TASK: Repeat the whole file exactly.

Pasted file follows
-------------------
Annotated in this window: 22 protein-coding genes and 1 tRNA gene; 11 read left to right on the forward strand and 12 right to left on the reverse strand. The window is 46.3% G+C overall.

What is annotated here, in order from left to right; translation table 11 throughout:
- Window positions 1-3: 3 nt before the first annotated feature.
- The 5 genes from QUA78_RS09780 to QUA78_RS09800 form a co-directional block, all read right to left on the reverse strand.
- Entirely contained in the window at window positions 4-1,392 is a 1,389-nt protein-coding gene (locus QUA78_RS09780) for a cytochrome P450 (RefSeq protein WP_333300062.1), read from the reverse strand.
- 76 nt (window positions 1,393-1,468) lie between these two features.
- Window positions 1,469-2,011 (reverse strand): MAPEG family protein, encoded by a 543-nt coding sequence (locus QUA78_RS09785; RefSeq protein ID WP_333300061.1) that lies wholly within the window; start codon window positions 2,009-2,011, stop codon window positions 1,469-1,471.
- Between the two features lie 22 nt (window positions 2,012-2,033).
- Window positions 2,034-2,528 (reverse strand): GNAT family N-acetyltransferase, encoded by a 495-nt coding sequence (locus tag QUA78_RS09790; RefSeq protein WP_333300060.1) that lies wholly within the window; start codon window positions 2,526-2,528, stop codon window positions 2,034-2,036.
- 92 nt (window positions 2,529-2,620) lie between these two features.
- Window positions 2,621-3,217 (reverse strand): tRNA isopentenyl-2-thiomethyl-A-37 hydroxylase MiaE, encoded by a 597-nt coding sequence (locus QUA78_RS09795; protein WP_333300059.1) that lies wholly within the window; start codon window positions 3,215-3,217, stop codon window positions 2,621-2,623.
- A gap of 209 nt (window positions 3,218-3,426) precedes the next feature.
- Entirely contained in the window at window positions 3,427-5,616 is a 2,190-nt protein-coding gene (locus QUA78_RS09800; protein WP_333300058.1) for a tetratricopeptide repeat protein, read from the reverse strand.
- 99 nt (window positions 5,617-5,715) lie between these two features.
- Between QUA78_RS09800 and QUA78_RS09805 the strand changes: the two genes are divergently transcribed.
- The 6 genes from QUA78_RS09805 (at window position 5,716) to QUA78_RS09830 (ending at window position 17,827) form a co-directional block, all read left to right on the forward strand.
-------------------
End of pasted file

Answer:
Annotated in this window: 22 protein-coding genes and 1 tRNA gene; 11 read left to right on the forward strand and 12 right to left on the reverse strand. The window is 46.3% G+C overall.

What is annotated here, in order from left to right; translation table 11 throughout:
- Window positions 1-3: 3 nt before the first annotated feature.
- The 5 genes from QUA78_RS09780 to QUA78_RS09800 form a co-directional block, all read right to left on the reverse strand.
- Entirely contained in the window at window positions 4-1,392 is a 1,389-nt protein-coding gene (locus QUA78_RS09780) for a cytochrome P450 (RefSeq protein WP_333300062.1), read from the reverse strand.
- 76 nt (window positions 1,393-1,468) lie between these two features.
- Window positions 1,469-2,011 (reverse strand): MAPEG family protein, encoded by a 543-nt coding sequence (locus QUA78_RS09785; RefSeq protein ID WP_333300061.1) that lies wholly within the window; start codon window positions 2,009-2,011, stop codon window positions 1,469-1,471.
- Between the two features lie 22 nt (window positions 2,012-2,033).
- Window positions 2,034-2,528 (reverse strand): GNAT family N-acetyltransferase, encoded by a 495-nt coding sequence (locus tag QUA78_RS09790; RefSeq protein WP_333300060.1) that lies wholly within the window; start codon window positions 2,526-2,528, stop codon window positions 2,034-2,036.
- 92 nt (window positions 2,529-2,620) lie between these two features.
- Window positions 2,621-3,217 (reverse strand): tRNA isopentenyl-2-thiomethyl-A-37 hydroxylase MiaE, encoded by a 597-nt coding sequence (locus QUA78_RS09795; protein WP_333300059.1) that lies wholly within the window; start codon window positions 3,215-3,217, stop codon window positions 2,621-2,623.
- A gap of 209 nt (window positions 3,218-3,426) precedes the next feature.
- Entirely contained in the window at window positions 3,427-5,616 is a 2,190-nt protein-coding gene (locus QUA78_RS09800; protein WP_333300058.1) for a tetratricopeptide repeat protein, read from the reverse strand.
- 99 nt (window positions 5,617-5,715) lie between these two features.
- Between QUA78_RS09800 and QUA78_RS09805 the strand changes: the two genes are divergently transcribed.
- The 6 genes from QUA78_RS09805 (at window position 5,716) to QUA78_RS09830 (ending at window position 17,827) form a co-directional block, all read left to right on the forward strand.